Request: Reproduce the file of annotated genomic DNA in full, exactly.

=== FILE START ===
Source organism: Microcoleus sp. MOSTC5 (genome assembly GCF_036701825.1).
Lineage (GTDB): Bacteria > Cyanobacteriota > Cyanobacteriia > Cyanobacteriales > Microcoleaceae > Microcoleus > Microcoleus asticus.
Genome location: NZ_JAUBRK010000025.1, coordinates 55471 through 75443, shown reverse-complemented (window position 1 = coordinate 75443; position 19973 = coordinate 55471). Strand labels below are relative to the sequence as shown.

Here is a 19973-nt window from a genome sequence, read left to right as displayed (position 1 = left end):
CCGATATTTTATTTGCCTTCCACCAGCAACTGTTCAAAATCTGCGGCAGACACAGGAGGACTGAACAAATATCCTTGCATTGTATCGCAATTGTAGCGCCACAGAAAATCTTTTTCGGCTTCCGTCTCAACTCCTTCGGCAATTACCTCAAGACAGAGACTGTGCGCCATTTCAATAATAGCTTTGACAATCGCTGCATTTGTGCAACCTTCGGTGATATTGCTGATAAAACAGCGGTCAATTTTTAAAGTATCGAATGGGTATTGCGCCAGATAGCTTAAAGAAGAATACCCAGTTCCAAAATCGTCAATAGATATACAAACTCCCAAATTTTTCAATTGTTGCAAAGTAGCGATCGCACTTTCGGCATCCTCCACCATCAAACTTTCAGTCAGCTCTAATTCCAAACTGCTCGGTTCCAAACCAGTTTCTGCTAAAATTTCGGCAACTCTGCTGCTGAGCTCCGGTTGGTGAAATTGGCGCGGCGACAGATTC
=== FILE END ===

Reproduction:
Source organism: Microcoleus sp. MOSTC5 (genome assembly GCF_036701825.1).
Lineage (GTDB): Bacteria > Cyanobacteriota > Cyanobacteriia > Cyanobacteriales > Microcoleaceae > Microcoleus > Microcoleus asticus.
Genome location: NZ_JAUBRK010000025.1, coordinates 55471 through 75443, shown reverse-complemented (window position 1 = coordinate 75443; position 19973 = coordinate 55471). Strand labels below are relative to the sequence as shown.

Here is a 19973-nt window from a genome sequence, read left to right as displayed (position 1 = left end):
CCGATATTTTATTTGCCTTCCACCAGCAACTGTTCAAAATCTGCGGCAGACACAGGAGGACTGAACAAATATCCTTGCATTGTATCGCAATTGTAGCGCCACAGAAAATCTTTTTCGGCTTCCGTCTCAACTCCTTCGGCAATTACCTCAAGACAGAGACTGTGCGCCATTTCAATAATAGCTTTGACAATCGCTGCATTTGTGCAACCTTCGGTGATATTGCTGATAAAACAGCGGTCAATTTTTAAAGTATCGAATGGGTATTGCGCCAGATAGCTTAAAGAAGAATACCCAGTTCCAAAATCGTCAATAGATATACAAACTCCCAAATTTTTCAATTGTTGCAAAGTAGCGATCGCACTTTCGGCATCCTCCACCATCAAACTTTCAGTCAGCTCTAATTCCAAACTGCTCGGTTCCAAACCAGTTTCTGCTAAAATTTCGGCAACTCTGCTGCTGAGCTCCGGTTGGTGAAATTGGCGCGGCGACAGATTC